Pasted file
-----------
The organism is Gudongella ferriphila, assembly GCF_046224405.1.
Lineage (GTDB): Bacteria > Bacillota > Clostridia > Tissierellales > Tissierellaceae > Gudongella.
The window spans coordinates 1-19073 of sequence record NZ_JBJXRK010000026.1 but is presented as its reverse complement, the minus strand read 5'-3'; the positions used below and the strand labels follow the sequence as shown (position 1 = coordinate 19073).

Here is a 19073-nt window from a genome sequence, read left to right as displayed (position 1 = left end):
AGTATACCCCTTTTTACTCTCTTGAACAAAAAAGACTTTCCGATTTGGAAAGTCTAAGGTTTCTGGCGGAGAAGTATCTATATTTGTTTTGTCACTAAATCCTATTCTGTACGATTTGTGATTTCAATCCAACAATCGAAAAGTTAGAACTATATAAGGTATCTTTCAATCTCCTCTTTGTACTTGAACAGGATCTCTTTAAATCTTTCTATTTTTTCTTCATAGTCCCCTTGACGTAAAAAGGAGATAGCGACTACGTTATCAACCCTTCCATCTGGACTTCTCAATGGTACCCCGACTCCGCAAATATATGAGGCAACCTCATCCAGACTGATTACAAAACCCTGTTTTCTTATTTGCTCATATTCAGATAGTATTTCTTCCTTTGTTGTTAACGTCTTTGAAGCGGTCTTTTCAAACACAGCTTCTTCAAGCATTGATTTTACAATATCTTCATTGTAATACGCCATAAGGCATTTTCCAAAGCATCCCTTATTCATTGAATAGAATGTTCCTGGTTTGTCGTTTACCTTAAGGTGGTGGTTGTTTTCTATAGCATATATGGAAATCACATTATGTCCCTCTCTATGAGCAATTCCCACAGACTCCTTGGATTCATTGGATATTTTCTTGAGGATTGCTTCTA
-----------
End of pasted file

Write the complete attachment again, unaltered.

The organism is Gudongella ferriphila, assembly GCF_046224405.1.
Lineage (GTDB): Bacteria > Bacillota > Clostridia > Tissierellales > Tissierellaceae > Gudongella.
The window spans coordinates 1-19073 of sequence record NZ_JBJXRK010000026.1 but is presented as its reverse complement, the minus strand read 5'-3'; the positions used below and the strand labels follow the sequence as shown (position 1 = coordinate 19073).

Here is a 19073-nt window from a genome sequence, read left to right as displayed (position 1 = left end):
AGTATACCCCTTTTTACTCTCTTGAACAAAAAAGACTTTCCGATTTGGAAAGTCTAAGGTTTCTGGCGGAGAAGTATCTATATTTGTTTTGTCACTAAATCCTATTCTGTACGATTTGTGATTTCAATCCAACAATCGAAAAGTTAGAACTATATAAGGTATCTTTCAATCTCCTCTTTGTACTTGAACAGGATCTCTTTAAATCTTTCTATTTTTTCTTCATAGTCCCCTTGACGTAAAAAGGAGATAGCGACTACGTTATCAACCCTTCCATCTGGACTTCTCAATGGTACCCCGACTCCGCAAATATATGAGGCAACCTCATCCAGACTGATTACAAAACCCTGTTTTCTTATTTGCTCATATTCAGATAGTATTTCTTCCTTTGTTGTTAACGTCTTTGAAGCGGTCTTTTCAAACACAGCTTCTTCAAGCATTGATTTTACAATATCTTCATTGTAATACGCCATAAGGCATTTTCCAAAGCATCCCTTATTCATTGAATAGAATGTTCCTGGTTTGTCGTTTACCTTAAGGTGGTGGTTGTTTTCTATAGCATATATGGAAATCACATTATGTCCCTCTCTATGAGCAATTCCCACAGACTCCTTGGATTCATTGGATATTTTCTTGAGGATTGCTTCTA